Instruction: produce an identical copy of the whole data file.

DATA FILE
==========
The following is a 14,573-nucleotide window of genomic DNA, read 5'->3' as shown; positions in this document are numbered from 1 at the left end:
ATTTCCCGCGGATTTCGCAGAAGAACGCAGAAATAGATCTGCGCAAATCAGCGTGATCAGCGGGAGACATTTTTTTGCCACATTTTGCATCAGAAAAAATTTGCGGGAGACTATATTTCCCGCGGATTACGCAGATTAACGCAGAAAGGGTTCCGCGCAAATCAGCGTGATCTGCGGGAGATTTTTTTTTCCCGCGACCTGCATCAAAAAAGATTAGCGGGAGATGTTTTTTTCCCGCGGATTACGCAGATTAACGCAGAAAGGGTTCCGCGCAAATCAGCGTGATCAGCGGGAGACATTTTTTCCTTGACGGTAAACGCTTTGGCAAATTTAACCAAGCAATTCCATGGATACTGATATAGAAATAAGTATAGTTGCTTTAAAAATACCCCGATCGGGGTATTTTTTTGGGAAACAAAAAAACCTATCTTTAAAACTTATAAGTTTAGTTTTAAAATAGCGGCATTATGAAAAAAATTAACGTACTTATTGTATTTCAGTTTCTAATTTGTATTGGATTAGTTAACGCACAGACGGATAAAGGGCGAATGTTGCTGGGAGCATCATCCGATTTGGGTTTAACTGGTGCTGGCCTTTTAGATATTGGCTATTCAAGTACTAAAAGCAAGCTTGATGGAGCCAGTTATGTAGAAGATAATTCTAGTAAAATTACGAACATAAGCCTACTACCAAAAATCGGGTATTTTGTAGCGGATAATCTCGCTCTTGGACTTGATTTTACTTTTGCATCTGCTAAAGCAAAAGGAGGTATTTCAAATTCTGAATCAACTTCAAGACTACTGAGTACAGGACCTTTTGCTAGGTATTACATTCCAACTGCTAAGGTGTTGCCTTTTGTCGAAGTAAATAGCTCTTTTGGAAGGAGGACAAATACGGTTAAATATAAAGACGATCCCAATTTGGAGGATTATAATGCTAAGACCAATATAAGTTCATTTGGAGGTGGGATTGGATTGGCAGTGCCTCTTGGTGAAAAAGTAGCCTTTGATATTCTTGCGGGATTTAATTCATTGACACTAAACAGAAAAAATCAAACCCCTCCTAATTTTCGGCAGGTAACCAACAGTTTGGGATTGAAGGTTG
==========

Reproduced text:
The following is a 14,573-nucleotide window of genomic DNA, read 5'->3' as shown; positions in this document are numbered from 1 at the left end:
ATTTCCCGCGGATTTCGCAGAAGAACGCAGAAATAGATCTGCGCAAATCAGCGTGATCAGCGGGAGACATTTTTTTGCCACATTTTGCATCAGAAAAAATTTGCGGGAGACTATATTTCCCGCGGATTACGCAGATTAACGCAGAAAGGGTTCCGCGCAAATCAGCGTGATCTGCGGGAGATTTTTTTTTCCCGCGACCTGCATCAAAAAAGATTAGCGGGAGATGTTTTTTTCCCGCGGATTACGCAGATTAACGCAGAAAGGGTTCCGCGCAAATCAGCGTGATCAGCGGGAGACATTTTTTCCTTGACGGTAAACGCTTTGGCAAATTTAACCAAGCAATTCCATGGATACTGATATAGAAATAAGTATAGTTGCTTTAAAAATACCCCGATCGGGGTATTTTTTTGGGAAACAAAAAAACCTATCTTTAAAACTTATAAGTTTAGTTTTAAAATAGCGGCATTATGAAAAAAATTAACGTACTTATTGTATTTCAGTTTCTAATTTGTATTGGATTAGTTAACGCACAGACGGATAAAGGGCGAATGTTGCTGGGAGCATCATCCGATTTGGGTTTAACTGGTGCTGGCCTTTTAGATATTGGCTATTCAAGTACTAAAAGCAAGCTTGATGGAGCCAGTTATGTAGAAGATAATTCTAGTAAAATTACGAACATAAGCCTACTACCAAAAATCGGGTATTTTGTAGCGGATAATCTCGCTCTTGGACTTGATTTTACTTTTGCATCTGCTAAAGCAAAAGGAGGTATTTCAAATTCTGAATCAACTTCAAGACTACTGAGTACAGGACCTTTTGCTAGGTATTACATTCCAACTGCTAAGGTGTTGCCTTTTGTCGAAGTAAATAGCTCTTTTGGAAGGAGGACAAATACGGTTAAATATAAAGACGATCCCAATTTGGAGGATTATAATGCTAAGACCAATATAAGTTCATTTGGAGGTGGGATTGGATTGGCAGTGCCTCTTGGTGAAAAAGTAGCCTTTGATATTCTTGCGGGATTTAATTCATTGACACTAAACAGAAAAAATCAAACCCCTCCTAATTTTCGGCAGGTAACCAACAGTTTGGGATTGAAGGTTG